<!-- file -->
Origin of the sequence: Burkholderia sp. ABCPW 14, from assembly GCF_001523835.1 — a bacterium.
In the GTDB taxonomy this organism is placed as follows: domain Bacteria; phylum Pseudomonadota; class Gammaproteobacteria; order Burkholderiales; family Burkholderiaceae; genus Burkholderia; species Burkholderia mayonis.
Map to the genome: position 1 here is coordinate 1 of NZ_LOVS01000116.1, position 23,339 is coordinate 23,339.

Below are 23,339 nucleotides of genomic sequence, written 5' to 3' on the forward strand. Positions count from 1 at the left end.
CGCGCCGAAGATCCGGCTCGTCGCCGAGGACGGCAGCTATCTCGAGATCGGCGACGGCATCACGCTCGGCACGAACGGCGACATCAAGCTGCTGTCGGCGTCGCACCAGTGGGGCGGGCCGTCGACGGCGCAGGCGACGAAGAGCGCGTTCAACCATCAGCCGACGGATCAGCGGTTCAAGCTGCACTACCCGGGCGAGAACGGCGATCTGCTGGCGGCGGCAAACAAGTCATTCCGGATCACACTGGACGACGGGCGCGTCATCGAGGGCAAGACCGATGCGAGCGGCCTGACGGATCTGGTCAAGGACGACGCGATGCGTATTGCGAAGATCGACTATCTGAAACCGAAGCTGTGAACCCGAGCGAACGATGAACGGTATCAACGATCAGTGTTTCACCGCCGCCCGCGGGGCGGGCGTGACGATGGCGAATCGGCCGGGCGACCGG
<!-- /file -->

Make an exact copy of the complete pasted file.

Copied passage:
Origin of the sequence: Burkholderia sp. ABCPW 14, from assembly GCF_001523835.1 — a bacterium.
In the GTDB taxonomy this organism is placed as follows: domain Bacteria; phylum Pseudomonadota; class Gammaproteobacteria; order Burkholderiales; family Burkholderiaceae; genus Burkholderia; species Burkholderia mayonis.
Map to the genome: position 1 here is coordinate 1 of NZ_LOVS01000116.1, position 23,339 is coordinate 23,339.

Below are 23,339 nucleotides of genomic sequence, written 5' to 3' on the forward strand. Positions count from 1 at the left end.
CGCGCCGAAGATCCGGCTCGTCGCCGAGGACGGCAGCTATCTCGAGATCGGCGACGGCATCACGCTCGGCACGAACGGCGACATCAAGCTGCTGTCGGCGTCGCACCAGTGGGGCGGGCCGTCGACGGCGCAGGCGACGAAGAGCGCGTTCAACCATCAGCCGACGGATCAGCGGTTCAAGCTGCACTACCCGGGCGAGAACGGCGATCTGCTGGCGGCGGCAAACAAGTCATTCCGGATCACACTGGACGACGGGCGCGTCATCGAGGGCAAGACCGATGCGAGCGGCCTGACGGATCTGGTCAAGGACGACGCGATGCGTATTGCGAAGATCGACTATCTGAAACCGAAGCTGTGAACCCGAGCGAACGATGAACGGTATCAACGATCAGTGTTTCACCGCCGCCCGCGGGGCGGGCGTGACGATGGCGAATCGGCCGGGCGACCGG